Once the device has appeared in your Synpse dashboard:

Registered RPI
Registered RPI

Once device is visible, click on the “edit labels” from the menu. Add a label ‘type: rpi’:

Label your device
Label your device

In Synpse, applications are installed into the devices based on device labels so it’s a good practice to label your devices accordingly.

Step 3: Create Node-RED deployment

Applications in Synpse are defined in yaml format. If you have used Docker Compose or Kubernetes before, it will feel familiar. You can read more about them here.

To create the application:

  1. Select the namespace (should be ‘default’ on the left side menu)
  2. Click on “New Application” button in the top
  3. Copy paste the yaml from below
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name: nodered-rpi
scheduling:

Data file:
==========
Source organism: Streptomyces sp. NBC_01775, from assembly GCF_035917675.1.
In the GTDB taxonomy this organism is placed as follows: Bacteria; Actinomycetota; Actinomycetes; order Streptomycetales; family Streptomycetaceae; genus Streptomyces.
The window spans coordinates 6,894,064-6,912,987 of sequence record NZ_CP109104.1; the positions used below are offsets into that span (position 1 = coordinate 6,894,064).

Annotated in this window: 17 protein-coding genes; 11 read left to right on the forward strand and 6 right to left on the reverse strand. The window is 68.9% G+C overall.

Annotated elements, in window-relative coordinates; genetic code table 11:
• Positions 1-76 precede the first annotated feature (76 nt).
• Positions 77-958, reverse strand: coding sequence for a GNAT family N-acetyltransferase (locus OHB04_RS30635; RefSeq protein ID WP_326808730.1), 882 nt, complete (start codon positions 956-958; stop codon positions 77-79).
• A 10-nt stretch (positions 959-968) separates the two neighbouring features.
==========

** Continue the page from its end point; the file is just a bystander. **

type: Conditional
  selectors:
    type: rpi
spec:
  containers:
    - name: nodered
      image: nodered/node-red:latest-minimal
      user: root
      ports:
        - 1880:1880
      volumes:
        - /etc/ssl/certs:/etc/ssl/certs  # Ensured TLS certs are used from the host
        - /data/nodered/user:/data       # Ensures data is not lost during restarts
        - /etc/localtime:/etc/localtime
        - /root/.ssh:/root/.ssh
      env:
        - name: TZ
          value: Europe/London # Feel free to change to your timezone

Once deployed, it will take a few seconds or minutes (depending on your internet speed) to download and start the Node-RED docker container. Once started, you can access it on http://{YOUR DEVICE IP}:1880 address.

Step 4: Securing Node-RED with username/password auth (important)

We will be following the official documentation on securing the device. We will just adapt it to do everything in the container so we don’t have to install node/npm packages locally.